After months of deliberation over the ethics of petroleum research, the statement from The Norwegian National Committee for Research Ethics in Science and Technology (NENT) is ready. Their powerful conclusion could shift the priorities of research institutions across the oil-dependent nation: if petroleum research hinders the transitions necessary to reach the UNs climate goals, such research is ethically irresponsible.
The statement from NENT comes after a debate started at the University of Bergen (UiB) in the autumn of 2013. A group calling itself “Fossil Free UiB” was formed in the wake of protests against the renewal of a sponsorship deal with Norwegian oil giant Statoil, and sparked a wider debate about the ethics of collaborating with the petroleum industry and petroleum research in general. When the debate gained wider currency and support both among staff and students, the head of the University of Bergen, Dag Rune Olsen, wrote to NENT for their advice on the matter.
North Atlantic oil platforms. Photo: Arne List. Some rights reserved.
NENT is an advisory body on research ethics, which provides counsels and recommendations concerning concrete research projects. They decided to lift the debate to a national level, and asked all the Norwegian universities to provide details of their involvement with the petroleum industry and their wider research on petroleum. They also requested a reflection on how this fitted into the universities’ wider strategy in relation to the realities of climate change. After several months deliberation, NENT’s assessment was ready last week, and makes for an uplifting read which expands the perspectives of the Norwegian debate. The statement is a clear and comprehensive message to the universities to take the lead on dealing with climate change, and spearhead the transition to a sustainable society.
The statement problematizes not only industry relations, but also the extent to which resources are channelled by government priorities. There is, they write, a real danger of a “vacuum of responsibility” where neither the government, the bodies that fund research, nor the universities have taken the responsibility to assess the overall picture. They also find it “striking” that the universities have failed to reflect on their potentially conservative role in collaborating with the petroleum industry. That there is no overview available of the extent of this collaboration, the amount of money entailed or the structure of the funding, is equally a cause of concern.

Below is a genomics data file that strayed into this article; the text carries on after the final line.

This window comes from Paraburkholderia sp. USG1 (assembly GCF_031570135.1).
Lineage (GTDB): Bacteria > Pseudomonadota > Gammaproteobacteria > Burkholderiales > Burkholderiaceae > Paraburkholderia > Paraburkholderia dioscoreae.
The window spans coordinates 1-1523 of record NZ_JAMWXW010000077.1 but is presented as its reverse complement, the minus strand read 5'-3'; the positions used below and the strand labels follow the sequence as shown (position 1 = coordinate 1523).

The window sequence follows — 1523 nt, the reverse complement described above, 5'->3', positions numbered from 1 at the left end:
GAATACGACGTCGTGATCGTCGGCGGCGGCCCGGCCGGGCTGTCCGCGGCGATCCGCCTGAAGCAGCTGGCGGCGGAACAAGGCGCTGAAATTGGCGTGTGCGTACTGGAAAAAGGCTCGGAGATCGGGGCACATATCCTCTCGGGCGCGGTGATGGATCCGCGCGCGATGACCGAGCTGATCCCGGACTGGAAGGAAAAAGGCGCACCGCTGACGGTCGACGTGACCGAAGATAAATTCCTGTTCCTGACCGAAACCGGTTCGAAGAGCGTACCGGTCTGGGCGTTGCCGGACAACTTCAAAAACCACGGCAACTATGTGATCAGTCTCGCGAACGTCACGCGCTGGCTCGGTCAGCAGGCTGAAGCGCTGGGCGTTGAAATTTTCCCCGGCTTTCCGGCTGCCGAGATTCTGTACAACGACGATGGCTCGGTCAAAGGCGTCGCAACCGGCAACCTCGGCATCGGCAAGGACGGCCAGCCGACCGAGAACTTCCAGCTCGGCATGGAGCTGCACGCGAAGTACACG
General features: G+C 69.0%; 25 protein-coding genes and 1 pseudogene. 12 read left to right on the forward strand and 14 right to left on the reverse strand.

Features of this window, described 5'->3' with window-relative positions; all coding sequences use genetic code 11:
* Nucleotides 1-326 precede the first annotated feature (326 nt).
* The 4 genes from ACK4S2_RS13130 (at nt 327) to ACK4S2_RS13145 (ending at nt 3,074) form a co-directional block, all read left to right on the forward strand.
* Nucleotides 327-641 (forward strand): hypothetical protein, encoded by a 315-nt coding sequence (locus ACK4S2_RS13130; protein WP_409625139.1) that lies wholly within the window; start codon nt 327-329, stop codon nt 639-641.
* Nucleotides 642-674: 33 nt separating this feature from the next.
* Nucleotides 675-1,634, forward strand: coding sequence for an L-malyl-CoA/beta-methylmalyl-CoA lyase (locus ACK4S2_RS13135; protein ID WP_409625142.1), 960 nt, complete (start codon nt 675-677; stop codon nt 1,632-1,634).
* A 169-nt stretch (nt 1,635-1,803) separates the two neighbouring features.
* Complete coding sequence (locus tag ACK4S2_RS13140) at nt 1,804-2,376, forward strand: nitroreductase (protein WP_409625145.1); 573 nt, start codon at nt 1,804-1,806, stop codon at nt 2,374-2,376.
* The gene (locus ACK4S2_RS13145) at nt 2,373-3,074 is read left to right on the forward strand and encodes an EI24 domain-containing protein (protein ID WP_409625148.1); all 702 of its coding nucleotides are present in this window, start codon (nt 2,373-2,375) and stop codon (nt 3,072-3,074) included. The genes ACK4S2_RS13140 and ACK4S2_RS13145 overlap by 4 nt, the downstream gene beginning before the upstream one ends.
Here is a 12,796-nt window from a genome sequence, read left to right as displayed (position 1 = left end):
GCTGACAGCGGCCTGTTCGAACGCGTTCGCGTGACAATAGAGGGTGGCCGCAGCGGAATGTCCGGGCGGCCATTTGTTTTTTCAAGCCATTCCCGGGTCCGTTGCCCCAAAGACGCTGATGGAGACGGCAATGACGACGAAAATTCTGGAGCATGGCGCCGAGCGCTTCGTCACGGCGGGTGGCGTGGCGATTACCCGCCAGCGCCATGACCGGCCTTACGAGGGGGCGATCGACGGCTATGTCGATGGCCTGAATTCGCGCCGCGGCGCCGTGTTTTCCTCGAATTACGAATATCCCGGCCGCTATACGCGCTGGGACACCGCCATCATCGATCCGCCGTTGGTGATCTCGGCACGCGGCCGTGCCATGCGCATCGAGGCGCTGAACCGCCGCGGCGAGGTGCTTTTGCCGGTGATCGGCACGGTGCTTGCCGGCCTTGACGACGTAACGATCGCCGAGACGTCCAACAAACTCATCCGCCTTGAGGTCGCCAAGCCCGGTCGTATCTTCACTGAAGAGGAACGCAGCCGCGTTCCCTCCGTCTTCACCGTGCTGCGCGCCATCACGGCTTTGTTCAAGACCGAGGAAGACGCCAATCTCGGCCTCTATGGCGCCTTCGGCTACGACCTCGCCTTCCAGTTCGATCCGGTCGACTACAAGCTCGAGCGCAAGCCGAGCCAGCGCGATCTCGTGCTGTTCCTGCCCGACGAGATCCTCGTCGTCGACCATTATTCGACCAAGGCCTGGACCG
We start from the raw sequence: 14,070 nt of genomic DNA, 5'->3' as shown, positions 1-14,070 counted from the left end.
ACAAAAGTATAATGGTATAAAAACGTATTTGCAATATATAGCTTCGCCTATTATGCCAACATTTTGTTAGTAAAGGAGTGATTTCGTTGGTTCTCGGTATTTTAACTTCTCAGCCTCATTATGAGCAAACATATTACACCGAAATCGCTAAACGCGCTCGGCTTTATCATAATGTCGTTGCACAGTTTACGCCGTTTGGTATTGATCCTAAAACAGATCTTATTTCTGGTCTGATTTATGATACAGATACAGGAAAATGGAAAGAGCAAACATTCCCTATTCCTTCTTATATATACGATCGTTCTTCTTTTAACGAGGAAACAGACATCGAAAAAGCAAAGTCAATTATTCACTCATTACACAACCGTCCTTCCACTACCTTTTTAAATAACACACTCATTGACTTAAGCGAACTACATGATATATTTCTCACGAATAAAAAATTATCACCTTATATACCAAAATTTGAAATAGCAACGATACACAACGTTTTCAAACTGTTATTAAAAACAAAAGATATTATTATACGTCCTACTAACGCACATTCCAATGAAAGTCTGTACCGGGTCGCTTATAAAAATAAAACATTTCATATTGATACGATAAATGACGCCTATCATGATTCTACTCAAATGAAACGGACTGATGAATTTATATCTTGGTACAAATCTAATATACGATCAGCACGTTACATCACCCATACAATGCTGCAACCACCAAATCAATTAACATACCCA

Out of all the universities asked for details on their industry collaboration, the Norwegian Universities of the Life Sciences is the only one with an extensive and explicit strategy for contributing to sustainable development. They are also the only one without any direct involvement with the petroleum industry.
In their replies to NENT, several of the other universities have tried to justify their petroleum research by referring to the growing demand for energy globally, referring to prognoses that fossil fuels will continue to be an important part of the mix. They fail, however, to view this in a larger perspective on the social, ecological and economical consequences of a development that fails to meet the UN climate target of limiting global warming to 2 degrees or less. Another common trope is that competence related to petroleum can be transferred to the renewable sector. Why they cannot immediately start this transfer rather than delay it by several years, is far from clear. NENT, on the other hand, asks that the petroleum industry and collaborations must be about transition, not to continue on the current path.